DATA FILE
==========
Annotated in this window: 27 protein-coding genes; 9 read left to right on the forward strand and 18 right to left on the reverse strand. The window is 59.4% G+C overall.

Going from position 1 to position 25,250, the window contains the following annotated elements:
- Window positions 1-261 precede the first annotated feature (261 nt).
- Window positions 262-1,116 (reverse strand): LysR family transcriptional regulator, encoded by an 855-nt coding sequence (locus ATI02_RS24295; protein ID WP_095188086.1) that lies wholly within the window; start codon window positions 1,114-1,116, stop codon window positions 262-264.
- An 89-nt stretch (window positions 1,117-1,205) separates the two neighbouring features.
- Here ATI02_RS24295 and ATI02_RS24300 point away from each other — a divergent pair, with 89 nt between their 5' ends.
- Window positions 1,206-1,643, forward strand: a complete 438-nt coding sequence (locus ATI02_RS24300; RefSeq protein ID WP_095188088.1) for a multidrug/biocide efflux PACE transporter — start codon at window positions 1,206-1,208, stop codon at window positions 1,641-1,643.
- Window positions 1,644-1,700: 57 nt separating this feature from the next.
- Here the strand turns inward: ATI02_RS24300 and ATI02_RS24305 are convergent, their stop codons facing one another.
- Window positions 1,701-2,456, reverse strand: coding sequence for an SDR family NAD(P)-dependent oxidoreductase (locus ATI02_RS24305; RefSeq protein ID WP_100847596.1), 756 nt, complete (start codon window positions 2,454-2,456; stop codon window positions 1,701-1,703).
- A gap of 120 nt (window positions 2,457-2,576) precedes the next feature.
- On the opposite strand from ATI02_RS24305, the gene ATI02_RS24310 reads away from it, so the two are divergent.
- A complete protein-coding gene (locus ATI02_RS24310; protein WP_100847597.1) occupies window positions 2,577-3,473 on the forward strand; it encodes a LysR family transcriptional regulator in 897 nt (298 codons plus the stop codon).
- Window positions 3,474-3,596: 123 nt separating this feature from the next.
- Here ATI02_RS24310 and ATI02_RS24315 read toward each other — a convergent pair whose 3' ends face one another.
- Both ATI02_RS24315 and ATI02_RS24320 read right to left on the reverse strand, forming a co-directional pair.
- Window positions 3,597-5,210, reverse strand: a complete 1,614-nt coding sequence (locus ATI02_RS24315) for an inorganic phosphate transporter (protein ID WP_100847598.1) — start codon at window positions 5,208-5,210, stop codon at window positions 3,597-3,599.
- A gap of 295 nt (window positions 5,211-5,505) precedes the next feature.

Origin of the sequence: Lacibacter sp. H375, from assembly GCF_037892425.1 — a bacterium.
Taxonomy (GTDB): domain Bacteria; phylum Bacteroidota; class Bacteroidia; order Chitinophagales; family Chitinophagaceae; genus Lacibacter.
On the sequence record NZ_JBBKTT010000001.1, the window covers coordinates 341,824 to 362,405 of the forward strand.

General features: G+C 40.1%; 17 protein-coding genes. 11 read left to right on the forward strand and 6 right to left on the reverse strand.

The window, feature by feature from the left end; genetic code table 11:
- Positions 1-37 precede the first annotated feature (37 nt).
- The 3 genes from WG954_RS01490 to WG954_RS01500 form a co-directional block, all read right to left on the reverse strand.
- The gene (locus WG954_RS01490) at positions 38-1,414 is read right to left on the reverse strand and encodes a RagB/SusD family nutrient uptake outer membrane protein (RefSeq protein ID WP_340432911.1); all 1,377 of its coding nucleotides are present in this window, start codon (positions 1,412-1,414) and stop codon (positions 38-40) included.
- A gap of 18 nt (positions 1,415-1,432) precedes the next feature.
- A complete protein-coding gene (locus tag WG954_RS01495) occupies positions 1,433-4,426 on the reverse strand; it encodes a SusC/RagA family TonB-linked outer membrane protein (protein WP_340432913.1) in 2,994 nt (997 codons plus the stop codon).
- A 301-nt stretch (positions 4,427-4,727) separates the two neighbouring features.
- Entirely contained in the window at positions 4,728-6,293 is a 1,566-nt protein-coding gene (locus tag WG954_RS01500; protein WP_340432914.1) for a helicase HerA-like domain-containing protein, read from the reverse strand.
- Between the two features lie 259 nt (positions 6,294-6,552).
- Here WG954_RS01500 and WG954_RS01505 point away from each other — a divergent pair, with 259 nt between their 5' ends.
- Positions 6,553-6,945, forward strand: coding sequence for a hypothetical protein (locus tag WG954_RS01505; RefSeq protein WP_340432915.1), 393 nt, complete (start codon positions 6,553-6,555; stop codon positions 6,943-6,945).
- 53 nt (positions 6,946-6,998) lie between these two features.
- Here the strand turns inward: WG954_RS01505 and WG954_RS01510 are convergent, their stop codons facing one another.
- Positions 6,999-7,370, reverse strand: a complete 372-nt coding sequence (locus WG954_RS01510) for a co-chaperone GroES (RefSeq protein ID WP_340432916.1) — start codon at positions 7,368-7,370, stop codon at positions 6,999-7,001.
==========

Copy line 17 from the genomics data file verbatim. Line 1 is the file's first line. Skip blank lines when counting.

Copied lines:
- Window positions 3,597-5,210, reverse strand: a complete 1,614-nt coding sequence (locus ATI02_RS24315) for an inorganic phosphate transporter (protein ID WP_100847598.1) — start codon at window positions 5,208-5,210, stop codon at window positions 3,597-3,599.